March 16, 2017Press Release
FOR IMMEDIATE RELEASE
UTLA Communications Director
Protecting Our Students Against Unaccountable Charter Schools
- Students, Parents, Educators and Community Leaders
- Assemblyman Reggie Jones-Sawyer, D-Los Angeles
- State Senator Tony Mendoza, D-Buena Park
- Youth advocate and School Board District 6 Candidate Imelda Padilla
- UTLA President Alex Caputo-Pearl
- Reclaim Our Schools Los Angeles, LAANE, ACCE and others
Thursday, March 16 at 3:30 PM
Arminta Elementary School, 11530 Strathern St., North Hollywood, CA 91605
NORTH HOLLYWOOD — Parents, students and community leaders will rally around two state bills – AB 1478 and SB 808 — aimed at school accountability and local control. They will also be calling for rescinding offers of co-location to Celerity charter schools, currently under local and federal investigation for fraud, corruption, embezzlement, financial malfeasance and conflicts of interest.
“The Celerity scandal shows that unscrupulous people are allowed to cheat taxpayers and students through privately operated charter schools,” says Alex Caputo-Pearl, UTLA president. “Celerity has violated the public trust, why give them more public space?”
Despite being under investigation, Celerity recently targeted Arminta Elementary School for co-location. Celerity charter schools are currently operating, rent free and taxpayer-funded, at 8 LAUSD schools and are seeking space on an additional 10 campuses for next school year.
Under current California law (Proposition 39), space without a dedicated teacher and student roster can be given to a charter school, but often that "open space" includes parent centers, computer labs and tutoring programs that are key components to a quality education. There are more than 220 independent charter schools operating in L.A. Unified, which has the most co-located schools in the state.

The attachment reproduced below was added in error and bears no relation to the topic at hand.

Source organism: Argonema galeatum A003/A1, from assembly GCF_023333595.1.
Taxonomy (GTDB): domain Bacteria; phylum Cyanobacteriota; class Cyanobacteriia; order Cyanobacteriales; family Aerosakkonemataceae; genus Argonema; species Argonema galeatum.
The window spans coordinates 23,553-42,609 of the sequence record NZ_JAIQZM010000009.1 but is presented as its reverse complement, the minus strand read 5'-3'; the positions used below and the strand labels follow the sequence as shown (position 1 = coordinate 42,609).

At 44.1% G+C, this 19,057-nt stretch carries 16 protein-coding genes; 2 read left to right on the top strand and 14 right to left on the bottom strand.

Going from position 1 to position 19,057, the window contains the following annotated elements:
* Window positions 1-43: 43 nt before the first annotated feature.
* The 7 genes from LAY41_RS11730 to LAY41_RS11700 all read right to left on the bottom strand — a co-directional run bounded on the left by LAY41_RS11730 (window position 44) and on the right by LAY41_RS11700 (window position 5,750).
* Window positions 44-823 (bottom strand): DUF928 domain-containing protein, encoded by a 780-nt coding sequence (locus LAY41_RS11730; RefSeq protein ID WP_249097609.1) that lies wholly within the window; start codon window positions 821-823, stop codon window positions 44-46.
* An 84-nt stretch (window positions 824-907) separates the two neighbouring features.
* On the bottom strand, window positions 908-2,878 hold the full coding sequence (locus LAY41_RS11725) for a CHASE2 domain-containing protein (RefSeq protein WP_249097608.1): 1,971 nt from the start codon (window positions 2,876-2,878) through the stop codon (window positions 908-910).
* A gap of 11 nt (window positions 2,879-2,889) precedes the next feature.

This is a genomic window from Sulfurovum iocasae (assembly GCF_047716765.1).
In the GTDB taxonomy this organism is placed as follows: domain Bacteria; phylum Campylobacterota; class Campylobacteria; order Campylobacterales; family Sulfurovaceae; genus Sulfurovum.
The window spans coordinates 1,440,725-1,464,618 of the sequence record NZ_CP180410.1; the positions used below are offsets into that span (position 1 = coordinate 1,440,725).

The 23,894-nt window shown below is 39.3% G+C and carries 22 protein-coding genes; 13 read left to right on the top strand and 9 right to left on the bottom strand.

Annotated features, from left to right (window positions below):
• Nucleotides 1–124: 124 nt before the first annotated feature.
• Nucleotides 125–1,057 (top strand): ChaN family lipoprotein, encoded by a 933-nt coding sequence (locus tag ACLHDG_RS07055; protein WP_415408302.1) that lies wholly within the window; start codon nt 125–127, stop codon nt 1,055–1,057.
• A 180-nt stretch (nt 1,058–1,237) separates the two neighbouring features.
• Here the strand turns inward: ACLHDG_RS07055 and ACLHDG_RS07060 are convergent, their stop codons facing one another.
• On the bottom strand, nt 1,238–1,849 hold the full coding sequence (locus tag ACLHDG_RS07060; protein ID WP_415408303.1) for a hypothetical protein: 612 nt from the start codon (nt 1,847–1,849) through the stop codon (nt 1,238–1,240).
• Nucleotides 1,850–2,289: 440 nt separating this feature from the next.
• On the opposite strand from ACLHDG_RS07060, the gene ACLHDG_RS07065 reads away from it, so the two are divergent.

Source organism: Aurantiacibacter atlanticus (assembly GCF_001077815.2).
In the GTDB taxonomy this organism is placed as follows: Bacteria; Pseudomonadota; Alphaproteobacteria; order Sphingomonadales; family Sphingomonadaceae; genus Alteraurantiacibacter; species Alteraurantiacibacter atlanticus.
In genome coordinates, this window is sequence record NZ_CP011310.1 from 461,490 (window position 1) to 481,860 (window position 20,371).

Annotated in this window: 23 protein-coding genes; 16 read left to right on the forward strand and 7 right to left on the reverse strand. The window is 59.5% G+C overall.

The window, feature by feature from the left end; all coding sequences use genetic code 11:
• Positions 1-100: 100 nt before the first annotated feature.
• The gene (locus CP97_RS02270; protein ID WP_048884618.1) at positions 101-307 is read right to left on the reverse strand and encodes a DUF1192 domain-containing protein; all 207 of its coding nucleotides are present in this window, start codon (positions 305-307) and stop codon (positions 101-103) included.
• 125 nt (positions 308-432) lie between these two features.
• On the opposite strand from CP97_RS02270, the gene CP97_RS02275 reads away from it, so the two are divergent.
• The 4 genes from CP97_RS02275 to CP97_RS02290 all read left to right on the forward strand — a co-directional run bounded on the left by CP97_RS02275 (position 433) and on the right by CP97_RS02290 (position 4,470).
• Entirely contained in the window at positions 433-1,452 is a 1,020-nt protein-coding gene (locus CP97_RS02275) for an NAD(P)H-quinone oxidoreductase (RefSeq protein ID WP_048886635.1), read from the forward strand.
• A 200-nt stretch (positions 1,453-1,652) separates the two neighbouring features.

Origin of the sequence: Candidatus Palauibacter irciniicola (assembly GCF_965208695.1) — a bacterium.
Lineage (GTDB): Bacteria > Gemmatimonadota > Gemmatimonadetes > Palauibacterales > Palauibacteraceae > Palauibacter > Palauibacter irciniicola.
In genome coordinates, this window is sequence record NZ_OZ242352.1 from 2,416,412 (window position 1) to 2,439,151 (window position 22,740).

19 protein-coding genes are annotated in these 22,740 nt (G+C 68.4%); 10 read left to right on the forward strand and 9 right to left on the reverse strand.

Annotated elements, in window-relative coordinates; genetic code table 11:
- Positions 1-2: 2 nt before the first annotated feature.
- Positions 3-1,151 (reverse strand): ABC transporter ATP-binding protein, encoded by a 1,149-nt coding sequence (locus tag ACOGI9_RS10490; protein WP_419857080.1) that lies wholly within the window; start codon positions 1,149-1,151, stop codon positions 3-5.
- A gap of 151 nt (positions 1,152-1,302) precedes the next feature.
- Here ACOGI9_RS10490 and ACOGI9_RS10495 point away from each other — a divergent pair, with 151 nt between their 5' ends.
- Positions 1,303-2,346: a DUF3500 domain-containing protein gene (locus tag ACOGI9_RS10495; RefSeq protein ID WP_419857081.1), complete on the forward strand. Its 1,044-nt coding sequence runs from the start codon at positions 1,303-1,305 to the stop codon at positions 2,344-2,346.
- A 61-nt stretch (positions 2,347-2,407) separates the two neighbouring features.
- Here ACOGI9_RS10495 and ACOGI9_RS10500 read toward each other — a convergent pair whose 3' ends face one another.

Summary of the two charter school bills:
• AB 1478 (Jones-Sawyer): Accountability and Transparency at Charter Schools. Requires charter school governing boards to comply with laws promoting transparency and accountability to parents and the public in the operation of public schools and expenditure of public funds; it does not ask more from charter schools than of traditional public schools. The public’s business should be transacted in public. Companies and organizations that manage charter schools must open board meetings to parents and the public.
• SB 808 (Mendoza): Local Control of Charter Schools. Requires that all charter school petitions must be approved by the school board of the school district in which they reside. School boards are elected to make decisions in the best interest of the communities they serve. By summarily overruling rigorous evaluations of charter petitions by local school boards, county and state education officers are undermining the practice of local control.
Celerity made headlines in the LA Times recently, which found that CEO Vielka McFarlane earned over $471,000 in 2013, sported Armani suits, and arrived at schools in limos while students lacked basic school supplies. According to financial records cited by the Times, she paid for many of these expenses with “credit cards belonging to her charter schools, which receive a bulk of their funding from the state.”
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